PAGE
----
Music games come in all shapes and sizes these days. Well, they did, that is until the musical bubble burst not too long ago, marking a fizzling out of the whole music game hype. Guitar Hero hasn’t seen a new title in quite a while, and Rock Band isn’t going to be seeing any more action in the future either, so has the day of the rhythmical-input music game all but passed? Well, yes and no, because although there aren’t going to be many new ground-breaking musical games released any time soon, people are still “shredding” on plastic guitars and beating make-believe drums along to the music with the various Rock Band and Guitar Hero games, and one other sphere of this genre that doesn’t seem to want to lay down and die is that of Dance Games. A product of Harmonix Music Systems and Backbone Entertainment, the Dance Central games have always been at the forefront of dance-based gaming, and Dance Central 3 marks a culmination of the efforts of the previous two, recruiting the tremendous power of Xbox’s Kinect hardware to deliver an unparalleled form of engaging entertainment that makes the Nintendo Wii look like it was made by a bunch of children.
Exclusive to the Xbox because of its utilisation of the Kinect sensor, Dance Central 3 is the latest of the Dance Central games, which have always been sort of the demonstrative tools which Xbox has used to display the potential for the motion-sensing Kinect software, and you can see why. The game uses motion sensors to detect the moves you throw in response to the on-screen demonstrative icons. This mechanic has been the staple of Dance Central since the original and it remains unchanged here as well. In fact, much of the framework of the game is identical to its predecessors, save for the storyline and the songs, though this isn’t through idleness or complacency on the developers’ part but rather the whole point of such a series, which is to provide consistent dance-based entertainment by retaining its successful structure whilst swapping out the variables to make for improved experiences every time.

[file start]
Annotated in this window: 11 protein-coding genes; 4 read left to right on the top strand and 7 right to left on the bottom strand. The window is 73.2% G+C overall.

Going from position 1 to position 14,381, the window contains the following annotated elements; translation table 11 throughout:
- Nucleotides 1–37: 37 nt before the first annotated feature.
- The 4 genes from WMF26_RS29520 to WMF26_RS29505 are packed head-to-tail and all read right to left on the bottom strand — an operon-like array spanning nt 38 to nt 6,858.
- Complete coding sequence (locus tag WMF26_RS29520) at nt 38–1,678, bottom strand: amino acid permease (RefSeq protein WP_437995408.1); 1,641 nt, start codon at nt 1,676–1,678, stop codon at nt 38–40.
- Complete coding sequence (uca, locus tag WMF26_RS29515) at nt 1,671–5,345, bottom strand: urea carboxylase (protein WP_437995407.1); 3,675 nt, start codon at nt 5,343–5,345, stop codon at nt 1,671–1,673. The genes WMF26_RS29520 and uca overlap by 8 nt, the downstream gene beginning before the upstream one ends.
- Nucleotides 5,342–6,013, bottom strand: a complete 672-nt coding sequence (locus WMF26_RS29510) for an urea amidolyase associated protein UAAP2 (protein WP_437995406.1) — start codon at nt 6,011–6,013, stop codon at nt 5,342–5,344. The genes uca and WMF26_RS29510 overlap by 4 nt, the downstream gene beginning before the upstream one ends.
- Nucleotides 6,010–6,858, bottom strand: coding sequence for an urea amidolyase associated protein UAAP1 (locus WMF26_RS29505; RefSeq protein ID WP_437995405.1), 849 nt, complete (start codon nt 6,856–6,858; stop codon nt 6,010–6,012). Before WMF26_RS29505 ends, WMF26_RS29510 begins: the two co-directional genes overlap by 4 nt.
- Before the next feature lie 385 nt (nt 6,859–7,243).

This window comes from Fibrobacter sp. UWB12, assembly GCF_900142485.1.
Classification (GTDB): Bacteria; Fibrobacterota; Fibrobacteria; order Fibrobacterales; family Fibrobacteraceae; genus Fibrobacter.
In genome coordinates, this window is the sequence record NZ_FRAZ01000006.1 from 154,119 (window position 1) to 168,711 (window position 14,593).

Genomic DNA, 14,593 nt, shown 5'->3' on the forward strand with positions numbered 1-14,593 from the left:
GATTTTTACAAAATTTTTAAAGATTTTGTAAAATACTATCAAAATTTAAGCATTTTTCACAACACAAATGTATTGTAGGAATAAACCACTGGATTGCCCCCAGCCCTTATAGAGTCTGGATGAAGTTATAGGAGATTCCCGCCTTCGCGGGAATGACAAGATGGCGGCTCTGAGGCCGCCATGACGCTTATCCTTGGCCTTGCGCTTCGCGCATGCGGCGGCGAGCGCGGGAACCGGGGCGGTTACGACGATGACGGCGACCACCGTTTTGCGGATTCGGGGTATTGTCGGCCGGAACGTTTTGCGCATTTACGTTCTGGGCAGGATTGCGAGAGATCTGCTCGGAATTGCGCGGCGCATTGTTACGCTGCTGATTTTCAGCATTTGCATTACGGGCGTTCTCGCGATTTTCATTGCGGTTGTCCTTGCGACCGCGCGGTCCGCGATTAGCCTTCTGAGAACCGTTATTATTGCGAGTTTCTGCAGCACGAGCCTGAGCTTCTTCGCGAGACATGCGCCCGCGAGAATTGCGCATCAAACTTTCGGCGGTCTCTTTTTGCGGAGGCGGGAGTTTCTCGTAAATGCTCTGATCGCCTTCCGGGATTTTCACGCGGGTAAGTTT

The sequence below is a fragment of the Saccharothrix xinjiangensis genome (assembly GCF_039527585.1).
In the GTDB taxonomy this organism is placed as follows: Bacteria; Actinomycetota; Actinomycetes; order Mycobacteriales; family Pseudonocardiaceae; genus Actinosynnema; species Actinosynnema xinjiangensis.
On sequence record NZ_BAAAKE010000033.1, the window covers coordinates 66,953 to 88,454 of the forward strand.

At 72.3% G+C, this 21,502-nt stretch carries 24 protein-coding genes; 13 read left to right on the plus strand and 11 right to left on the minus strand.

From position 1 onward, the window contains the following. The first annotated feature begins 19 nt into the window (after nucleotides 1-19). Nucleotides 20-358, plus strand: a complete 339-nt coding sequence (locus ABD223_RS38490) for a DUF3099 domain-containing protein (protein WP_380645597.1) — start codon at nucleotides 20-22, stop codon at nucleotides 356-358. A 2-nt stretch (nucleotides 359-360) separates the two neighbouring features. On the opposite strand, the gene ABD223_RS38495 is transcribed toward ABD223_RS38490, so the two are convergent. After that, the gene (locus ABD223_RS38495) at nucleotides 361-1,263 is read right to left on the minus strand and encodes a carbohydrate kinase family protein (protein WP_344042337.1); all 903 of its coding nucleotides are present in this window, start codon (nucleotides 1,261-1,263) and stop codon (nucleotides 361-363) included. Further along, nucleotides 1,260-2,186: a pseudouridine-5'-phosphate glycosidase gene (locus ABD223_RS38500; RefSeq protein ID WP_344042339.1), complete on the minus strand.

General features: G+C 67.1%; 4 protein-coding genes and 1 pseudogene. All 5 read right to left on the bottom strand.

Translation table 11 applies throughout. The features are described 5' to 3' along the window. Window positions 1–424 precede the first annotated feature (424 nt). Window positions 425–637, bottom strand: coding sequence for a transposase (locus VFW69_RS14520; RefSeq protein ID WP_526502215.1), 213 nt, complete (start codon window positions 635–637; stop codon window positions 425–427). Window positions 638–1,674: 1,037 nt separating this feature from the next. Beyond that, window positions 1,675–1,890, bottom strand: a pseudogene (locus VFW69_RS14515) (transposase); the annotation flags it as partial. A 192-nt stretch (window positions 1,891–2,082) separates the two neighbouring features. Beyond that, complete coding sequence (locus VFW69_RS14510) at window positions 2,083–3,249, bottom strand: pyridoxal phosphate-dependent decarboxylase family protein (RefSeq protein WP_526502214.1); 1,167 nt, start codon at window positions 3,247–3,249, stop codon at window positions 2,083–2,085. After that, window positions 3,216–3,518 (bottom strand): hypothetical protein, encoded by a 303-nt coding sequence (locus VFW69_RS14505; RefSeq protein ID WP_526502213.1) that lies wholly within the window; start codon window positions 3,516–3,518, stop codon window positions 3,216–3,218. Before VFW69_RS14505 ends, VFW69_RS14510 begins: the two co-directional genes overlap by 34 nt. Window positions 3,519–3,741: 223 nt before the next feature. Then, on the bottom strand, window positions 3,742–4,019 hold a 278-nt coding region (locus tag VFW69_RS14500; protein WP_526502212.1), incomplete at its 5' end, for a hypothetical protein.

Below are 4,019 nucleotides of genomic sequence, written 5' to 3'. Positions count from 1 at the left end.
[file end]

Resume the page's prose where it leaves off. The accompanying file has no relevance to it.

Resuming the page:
The storyline is where the game really gets to show off its tongue-in-cheek and at times self-referential cheesiness. The main quest has you travelling back in time to defeat the evil Dr. Tan not by any conventional methods, but rather by learning the moves and steps of various dance crazes throughout recent history. It may sound ridiculous, but this storyline provides the ideal platform for bringing you the widest selection of different styles of dance that you can imagine. Completing the main story mode unlocks Master Quest and along with it a bunch of new songs for you to try and attain 5 stars with, and with the unbelievable accuracy of Xbox’s Kinect hardware, all that is holding you back is your dance moves, which just so happen to be lucky enough to receive the coaching of none other than Usher himself. If you’re more of a fan of Michael Jackson’s style, then perhaps the Michael Jackson Dancing Game will suit your more, but Usher (and his choreographer) do a great job of coaching you and even bringing you special versions of OMG and Scream.
The game has a few other modes to keep you entertained once you’ve finished story mode as well. Party Time mode is simply a casual-get-together-with-friends sort of experience whereas Crew Throwdown is about as competitive as it sounds. Rehearse Mode also lets you go through each of the songs on a step-by-step basis so that you can learn the ins and outs of them before you’re dancing in the big leagues.
If you’re looking for the very best dance experience and a more main stream feel than others such as the Hip Hop Dance Experience, then Dance central 3 is most definitely the way to go. The graphics are fantastic, the storyline is ridiculously entertaining and flat-out ridiculous in the best of ways, and more importantly the Kinect is far superior to the motion sensing technology of the Wii, the platform on which competitor Just Dance is based. Dance Central is by far the superior series and this third iteration is the best yet.